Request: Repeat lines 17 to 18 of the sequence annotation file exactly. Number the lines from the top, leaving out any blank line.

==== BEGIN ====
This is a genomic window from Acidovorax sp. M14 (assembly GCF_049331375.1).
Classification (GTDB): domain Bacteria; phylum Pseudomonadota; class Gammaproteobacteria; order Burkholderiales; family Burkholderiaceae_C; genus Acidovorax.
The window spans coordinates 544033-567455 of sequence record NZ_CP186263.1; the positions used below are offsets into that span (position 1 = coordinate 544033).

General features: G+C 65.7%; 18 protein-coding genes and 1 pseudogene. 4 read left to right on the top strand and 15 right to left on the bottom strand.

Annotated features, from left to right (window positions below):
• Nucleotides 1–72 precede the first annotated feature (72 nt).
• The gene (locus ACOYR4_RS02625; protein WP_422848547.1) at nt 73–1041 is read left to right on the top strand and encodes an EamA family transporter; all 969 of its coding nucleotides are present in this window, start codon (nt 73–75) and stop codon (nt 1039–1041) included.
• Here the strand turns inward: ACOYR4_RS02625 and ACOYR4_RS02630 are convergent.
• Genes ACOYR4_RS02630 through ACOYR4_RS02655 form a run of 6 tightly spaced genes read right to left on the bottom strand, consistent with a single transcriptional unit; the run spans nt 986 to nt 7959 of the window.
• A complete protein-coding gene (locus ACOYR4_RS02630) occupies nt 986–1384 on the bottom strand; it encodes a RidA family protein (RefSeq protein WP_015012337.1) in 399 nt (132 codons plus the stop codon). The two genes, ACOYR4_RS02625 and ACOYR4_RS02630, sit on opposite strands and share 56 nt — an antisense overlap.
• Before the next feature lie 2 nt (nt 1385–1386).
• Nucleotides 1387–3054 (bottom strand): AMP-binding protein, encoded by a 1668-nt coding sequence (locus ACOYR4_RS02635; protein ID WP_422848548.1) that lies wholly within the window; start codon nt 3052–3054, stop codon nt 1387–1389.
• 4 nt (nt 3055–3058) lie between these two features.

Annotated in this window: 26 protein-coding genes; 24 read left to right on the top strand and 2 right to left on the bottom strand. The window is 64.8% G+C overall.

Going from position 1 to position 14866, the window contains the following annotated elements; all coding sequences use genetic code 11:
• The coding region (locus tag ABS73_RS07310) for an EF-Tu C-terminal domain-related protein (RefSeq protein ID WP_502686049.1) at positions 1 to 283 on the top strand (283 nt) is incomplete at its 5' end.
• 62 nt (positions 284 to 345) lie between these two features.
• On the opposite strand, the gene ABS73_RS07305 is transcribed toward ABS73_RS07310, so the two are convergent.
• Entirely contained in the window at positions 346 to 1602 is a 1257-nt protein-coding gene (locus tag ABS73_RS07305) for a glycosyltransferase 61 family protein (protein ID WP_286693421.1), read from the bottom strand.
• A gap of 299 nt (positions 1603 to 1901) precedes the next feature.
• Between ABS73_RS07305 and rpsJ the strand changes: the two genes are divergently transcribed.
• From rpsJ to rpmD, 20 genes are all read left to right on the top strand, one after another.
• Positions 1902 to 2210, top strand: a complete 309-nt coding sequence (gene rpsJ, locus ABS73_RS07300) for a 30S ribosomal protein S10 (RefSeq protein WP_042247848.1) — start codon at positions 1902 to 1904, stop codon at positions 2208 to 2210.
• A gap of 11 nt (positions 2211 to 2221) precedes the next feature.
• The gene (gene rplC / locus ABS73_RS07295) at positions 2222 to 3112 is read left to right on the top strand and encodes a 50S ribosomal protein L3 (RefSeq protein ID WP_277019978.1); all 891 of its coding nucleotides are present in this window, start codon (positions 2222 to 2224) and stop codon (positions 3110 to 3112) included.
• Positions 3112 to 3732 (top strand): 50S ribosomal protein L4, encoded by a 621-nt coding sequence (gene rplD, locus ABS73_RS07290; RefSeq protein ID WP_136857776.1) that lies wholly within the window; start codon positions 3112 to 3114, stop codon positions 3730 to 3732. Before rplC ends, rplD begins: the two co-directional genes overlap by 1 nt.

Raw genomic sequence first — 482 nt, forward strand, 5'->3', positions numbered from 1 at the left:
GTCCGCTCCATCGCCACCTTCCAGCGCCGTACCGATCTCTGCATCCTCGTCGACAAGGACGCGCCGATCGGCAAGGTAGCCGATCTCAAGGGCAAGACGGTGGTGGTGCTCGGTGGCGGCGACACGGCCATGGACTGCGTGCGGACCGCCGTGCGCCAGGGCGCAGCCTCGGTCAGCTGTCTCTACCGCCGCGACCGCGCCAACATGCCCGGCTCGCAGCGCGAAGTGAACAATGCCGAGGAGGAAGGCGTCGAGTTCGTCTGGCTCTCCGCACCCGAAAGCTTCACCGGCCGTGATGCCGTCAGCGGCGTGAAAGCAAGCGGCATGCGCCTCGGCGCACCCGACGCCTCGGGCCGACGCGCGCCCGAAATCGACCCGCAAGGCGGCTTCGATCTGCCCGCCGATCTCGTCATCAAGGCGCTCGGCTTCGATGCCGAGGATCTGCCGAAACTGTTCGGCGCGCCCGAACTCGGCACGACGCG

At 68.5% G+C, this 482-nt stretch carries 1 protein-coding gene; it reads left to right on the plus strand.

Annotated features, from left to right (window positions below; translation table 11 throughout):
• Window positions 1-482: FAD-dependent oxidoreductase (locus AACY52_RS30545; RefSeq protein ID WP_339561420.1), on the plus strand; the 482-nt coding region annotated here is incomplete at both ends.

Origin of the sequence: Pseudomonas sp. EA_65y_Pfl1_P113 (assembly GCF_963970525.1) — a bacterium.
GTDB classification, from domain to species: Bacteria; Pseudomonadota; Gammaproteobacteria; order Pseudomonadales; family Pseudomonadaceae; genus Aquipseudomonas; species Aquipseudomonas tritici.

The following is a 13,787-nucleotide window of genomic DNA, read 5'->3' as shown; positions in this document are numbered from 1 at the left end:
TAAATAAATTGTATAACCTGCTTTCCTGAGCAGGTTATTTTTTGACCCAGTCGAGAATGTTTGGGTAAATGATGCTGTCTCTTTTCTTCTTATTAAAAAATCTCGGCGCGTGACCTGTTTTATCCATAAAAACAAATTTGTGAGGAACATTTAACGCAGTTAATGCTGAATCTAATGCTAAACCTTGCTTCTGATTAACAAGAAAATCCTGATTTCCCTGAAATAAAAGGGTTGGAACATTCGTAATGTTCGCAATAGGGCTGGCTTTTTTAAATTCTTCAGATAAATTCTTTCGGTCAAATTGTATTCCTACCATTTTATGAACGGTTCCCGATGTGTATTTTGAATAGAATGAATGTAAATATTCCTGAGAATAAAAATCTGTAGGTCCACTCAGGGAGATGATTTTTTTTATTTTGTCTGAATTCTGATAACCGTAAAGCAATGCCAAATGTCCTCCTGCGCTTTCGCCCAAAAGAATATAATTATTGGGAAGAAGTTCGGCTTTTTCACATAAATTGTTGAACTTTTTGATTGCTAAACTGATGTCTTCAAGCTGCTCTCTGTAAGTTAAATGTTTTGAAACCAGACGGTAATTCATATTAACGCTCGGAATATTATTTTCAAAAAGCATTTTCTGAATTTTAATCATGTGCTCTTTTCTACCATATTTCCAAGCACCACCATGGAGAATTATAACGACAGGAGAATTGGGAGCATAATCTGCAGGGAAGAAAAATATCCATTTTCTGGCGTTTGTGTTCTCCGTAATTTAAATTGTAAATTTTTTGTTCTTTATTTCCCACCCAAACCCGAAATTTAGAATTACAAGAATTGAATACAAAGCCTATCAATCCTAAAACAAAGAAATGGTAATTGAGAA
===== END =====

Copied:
• 62 nt (positions 284 to 345) lie between these two features.
• On the opposite strand, the gene ABS73_RS07305 is transcribed toward ABS73_RS07310, so the two are convergent.